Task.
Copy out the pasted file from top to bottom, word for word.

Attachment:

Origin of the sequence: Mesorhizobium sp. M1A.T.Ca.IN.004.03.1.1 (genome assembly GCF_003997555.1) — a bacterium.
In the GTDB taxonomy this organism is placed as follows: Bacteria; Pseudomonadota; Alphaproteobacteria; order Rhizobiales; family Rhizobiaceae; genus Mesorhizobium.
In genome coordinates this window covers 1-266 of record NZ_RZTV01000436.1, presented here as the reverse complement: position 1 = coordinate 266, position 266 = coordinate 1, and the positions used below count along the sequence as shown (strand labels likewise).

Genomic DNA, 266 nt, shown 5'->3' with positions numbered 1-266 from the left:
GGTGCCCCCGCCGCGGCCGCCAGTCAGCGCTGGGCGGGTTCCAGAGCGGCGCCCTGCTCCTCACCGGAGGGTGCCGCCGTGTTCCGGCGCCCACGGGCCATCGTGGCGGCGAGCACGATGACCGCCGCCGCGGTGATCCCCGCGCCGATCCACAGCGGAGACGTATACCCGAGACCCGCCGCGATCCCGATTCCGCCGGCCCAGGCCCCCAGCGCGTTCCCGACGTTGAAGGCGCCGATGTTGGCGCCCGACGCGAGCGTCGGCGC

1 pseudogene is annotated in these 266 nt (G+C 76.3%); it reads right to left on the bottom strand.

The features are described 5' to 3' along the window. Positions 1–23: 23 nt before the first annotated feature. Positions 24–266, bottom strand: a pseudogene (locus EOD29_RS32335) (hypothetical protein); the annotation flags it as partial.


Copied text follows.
Origin of the sequence: Mesorhizobium sp. M1A.T.Ca.IN.004.03.1.1 (genome assembly GCF_003997555.1) — a bacterium.
In the GTDB taxonomy this organism is placed as follows: Bacteria; Pseudomonadota; Alphaproteobacteria; order Rhizobiales; family Rhizobiaceae; genus Mesorhizobium.
In genome coordinates this window covers 1-266 of record NZ_RZTV01000436.1, presented here as the reverse complement: position 1 = coordinate 266, position 266 = coordinate 1, and the positions used below count along the sequence as shown (strand labels likewise).

Genomic DNA, 266 nt, shown 5'->3' with positions numbered 1-266 from the left:
GGTGCCCCCGCCGCGGCCGCCAGTCAGCGCTGGGCGGGTTCCAGAGCGGCGCCCTGCTCCTCACCGGAGGGTGCCGCCGTGTTCCGGCGCCCACGGGCCATCGTGGCGGCGAGCACGATGACCGCCGCCGCGGTGATCCCCGCGCCGATCCACAGCGGAGACGTATACCCGAGACCCGCCGCGATCCCGATTCCGCCGGCCCAGGCCCCCAGCGCGTTCCCGACGTTGAAGGCGCCGATGTTGGCGCCCGACGCGAGCGTCGGCGC

1 pseudogene is annotated in these 266 nt (G+C 76.3%); it reads right to left on the bottom strand.

The features are described 5' to 3' along the window. Positions 1–23: 23 nt before the first annotated feature. Positions 24–266, bottom strand: a pseudogene (locus EOD29_RS32335) (hypothetical protein); the annotation flags it as partial.